When Matt went to work on August 21, 2017, I took G, H, and my two-year-old niece to the lake. I texted a friend and told her that there was no better distraction from the drama of brain cancer then babysitting a very active, very adorable two-year-old.
The day was nothing but chaos. Doctors needed call backs, flights needed scheduling, and three children needed to be nourished and nurtured. By the end of the day, I’d been pulled in so many different directions, I couldn’t think straight. I dragged all three kids to the grocery store to buy milk and ingredients for dinner, only to fill the cart with groceries and realize I’d left my wallet at home. The young teenage cashier was less than sympathetic, and did not see the humor in the situation. I scrounged up an old Visa gift card, which had just enough money to pay for the gallon of milk, and forfeited the rest of the cart.
As the story marches forward and the down cycle continues to pick up speed, the question becomes again what did G and H know? What should should they have known? They saw Matt fall down those two steps. They knew he spent more time upstairs, in a dark and quiet room. They heard me speaking to the doctors, watched me pace the kitchen with the phone tucked beneath my shoulder and ear. They saw the doctor’s name scroll across the caller ID in the car and listened to conversations over speaker phone.
Our incredibly well-intentioned friends brought up the idea of therapy for G and H. They asked whether I thought it was time to take them to see a therapist to discuss all they’d seen and heard, all they’d watched and listened to. My answer was the same every time.
I agreed that G and H might need a therapist if things continued to get worse, if it seemed that Matt’s recovery would be too extensive, or, too improbable. But we weren’t at that tipping point yet. One year ago today, despite the growth of that third tumor and all those symptoms, Matt and I believed his chance of a full, speedy recovery was more likely than his chance of getting worse. For that reason, we didn’t need to start G and H with a therapist to discuss what was happening because they’d seen Daddy plummet into a down cycle and they’d seen him make a swift, miraculous recovery. We didn’t need to start therapy because doing so would be creating a mountain out of a molehill. As if brain cancer was nothing but a nuisance. One year ago today, brain cancer was still simply “Daddy’s headaches.”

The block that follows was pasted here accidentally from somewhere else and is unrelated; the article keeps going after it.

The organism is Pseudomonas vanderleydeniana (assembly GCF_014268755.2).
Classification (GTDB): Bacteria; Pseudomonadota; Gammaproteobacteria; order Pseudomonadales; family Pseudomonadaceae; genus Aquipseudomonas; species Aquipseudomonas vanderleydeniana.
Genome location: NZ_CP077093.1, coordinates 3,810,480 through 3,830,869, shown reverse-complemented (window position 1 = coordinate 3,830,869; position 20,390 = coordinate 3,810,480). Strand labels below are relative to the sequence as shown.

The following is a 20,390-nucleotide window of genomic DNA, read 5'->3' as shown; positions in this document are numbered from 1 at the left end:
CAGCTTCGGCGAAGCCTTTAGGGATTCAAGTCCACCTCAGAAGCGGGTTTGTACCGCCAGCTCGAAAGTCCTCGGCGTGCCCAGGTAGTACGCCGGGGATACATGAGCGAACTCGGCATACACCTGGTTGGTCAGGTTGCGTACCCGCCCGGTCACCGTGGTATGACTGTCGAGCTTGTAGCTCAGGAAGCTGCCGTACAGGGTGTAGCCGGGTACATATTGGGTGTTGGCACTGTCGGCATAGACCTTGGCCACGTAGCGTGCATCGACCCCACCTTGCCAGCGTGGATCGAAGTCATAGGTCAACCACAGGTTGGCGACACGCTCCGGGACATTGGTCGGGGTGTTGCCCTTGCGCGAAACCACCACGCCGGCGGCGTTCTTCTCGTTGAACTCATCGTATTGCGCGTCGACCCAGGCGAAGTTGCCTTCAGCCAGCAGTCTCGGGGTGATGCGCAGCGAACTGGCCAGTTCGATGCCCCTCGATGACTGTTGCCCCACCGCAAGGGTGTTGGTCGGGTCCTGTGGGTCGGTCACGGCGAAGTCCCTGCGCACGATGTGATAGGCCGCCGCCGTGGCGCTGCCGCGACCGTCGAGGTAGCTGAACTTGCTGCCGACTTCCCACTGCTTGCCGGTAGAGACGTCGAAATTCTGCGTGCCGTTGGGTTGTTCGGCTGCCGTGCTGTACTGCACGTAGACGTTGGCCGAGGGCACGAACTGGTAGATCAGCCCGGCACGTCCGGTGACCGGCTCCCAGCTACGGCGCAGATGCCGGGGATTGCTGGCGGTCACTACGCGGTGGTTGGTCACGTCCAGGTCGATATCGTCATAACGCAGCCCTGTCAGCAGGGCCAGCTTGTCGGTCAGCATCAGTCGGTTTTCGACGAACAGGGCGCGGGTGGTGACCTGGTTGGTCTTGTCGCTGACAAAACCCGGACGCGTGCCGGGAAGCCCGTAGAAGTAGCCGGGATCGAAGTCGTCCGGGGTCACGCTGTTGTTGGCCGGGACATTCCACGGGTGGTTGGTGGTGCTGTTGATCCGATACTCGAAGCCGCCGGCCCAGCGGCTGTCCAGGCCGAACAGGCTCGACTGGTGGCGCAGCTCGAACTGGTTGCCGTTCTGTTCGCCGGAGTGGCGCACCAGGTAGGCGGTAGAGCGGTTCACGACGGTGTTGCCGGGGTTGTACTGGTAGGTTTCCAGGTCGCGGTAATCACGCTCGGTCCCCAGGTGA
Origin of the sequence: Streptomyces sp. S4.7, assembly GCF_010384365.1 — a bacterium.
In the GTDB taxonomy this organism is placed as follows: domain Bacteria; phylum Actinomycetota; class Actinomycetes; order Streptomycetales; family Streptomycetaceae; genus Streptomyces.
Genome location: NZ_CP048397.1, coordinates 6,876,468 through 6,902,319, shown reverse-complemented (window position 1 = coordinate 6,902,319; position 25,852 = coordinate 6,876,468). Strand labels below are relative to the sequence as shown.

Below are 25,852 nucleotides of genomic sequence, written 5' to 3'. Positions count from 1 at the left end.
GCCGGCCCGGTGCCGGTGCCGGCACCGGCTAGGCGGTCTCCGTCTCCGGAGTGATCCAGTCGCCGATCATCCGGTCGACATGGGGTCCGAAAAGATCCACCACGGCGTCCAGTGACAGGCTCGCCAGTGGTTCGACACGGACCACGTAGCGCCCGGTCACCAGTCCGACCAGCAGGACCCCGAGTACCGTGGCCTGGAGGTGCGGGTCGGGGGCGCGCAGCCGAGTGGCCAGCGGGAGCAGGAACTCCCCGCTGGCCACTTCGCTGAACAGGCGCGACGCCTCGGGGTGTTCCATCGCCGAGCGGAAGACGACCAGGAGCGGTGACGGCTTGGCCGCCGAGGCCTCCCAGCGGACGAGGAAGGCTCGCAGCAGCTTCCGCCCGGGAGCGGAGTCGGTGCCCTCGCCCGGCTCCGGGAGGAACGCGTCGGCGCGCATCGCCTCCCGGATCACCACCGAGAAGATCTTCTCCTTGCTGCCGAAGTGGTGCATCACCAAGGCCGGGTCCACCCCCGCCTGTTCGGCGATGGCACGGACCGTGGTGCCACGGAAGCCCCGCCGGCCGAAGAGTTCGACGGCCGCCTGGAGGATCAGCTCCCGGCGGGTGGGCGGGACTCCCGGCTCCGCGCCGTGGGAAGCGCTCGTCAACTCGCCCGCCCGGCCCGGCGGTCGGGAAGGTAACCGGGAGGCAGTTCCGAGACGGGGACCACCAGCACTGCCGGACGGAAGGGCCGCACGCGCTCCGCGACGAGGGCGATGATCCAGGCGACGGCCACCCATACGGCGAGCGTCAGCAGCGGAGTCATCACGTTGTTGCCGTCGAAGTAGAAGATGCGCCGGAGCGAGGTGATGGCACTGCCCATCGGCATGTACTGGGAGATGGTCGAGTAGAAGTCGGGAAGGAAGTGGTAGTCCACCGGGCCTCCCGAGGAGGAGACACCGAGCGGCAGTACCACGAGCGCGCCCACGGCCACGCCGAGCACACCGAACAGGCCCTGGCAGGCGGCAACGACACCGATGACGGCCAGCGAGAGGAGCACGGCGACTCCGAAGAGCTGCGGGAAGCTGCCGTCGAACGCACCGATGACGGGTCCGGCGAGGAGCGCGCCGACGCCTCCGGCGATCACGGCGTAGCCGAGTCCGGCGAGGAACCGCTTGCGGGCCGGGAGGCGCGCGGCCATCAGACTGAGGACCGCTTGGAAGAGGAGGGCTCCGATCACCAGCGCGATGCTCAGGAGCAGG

When I look back on that thought process, I see the flaw in our logic in a way I didn’t before. Giving G and H an outlet to discuss what they were seeing, whether Matt’s condition got worse or better, would not have been creating a mountain out of a molehill—GBM was always a mountain. Even if poliovirus worked as we’d hoped, brain cancer would never have been just a footnote that we could skip in the story of our lives. No matter how the story ended, on August 21, 2017, we (G, H, Matt, and I) were already changed from the people we’d been before, and there would have been value in giving G and H a safe space to understand all the ways they’d watched their father and mother change, all the ways they’d had to change themselves.
With that in mind, I can’t help but ask myself if maybe I should have been more up front with G and H at this point. Was it actually hope or simply cowardice urging me to say “not yet” to the friends who asked about therapy? Time will tell, I guess. But as I sit here in post-hope, after wiping away another round of tears from little cheeks that should only know light and laughter, I can’t find it in me to regret giving G and H as many unburdened days as possible, giving them a few more weeks of a world in which the word cancer didn’t exist and the worst thing that could happen is their flighty mom makes a scene in a grocery store.
Too soon in this story, they will know the word cancer; they will know the nightmare from which Matt and I tried to shield them. Too soon, they will know not every nightmare can be vanquished with an extra hug and a nightlight. Too soon, they will lose an innocence they will never be able to reclaim.
Maybe the answer—hope or cowardice—doesn’t matter. Maybe all that matters is that the choice was always made with nothing but love and the hope that we’d find a way back to our happily ever after.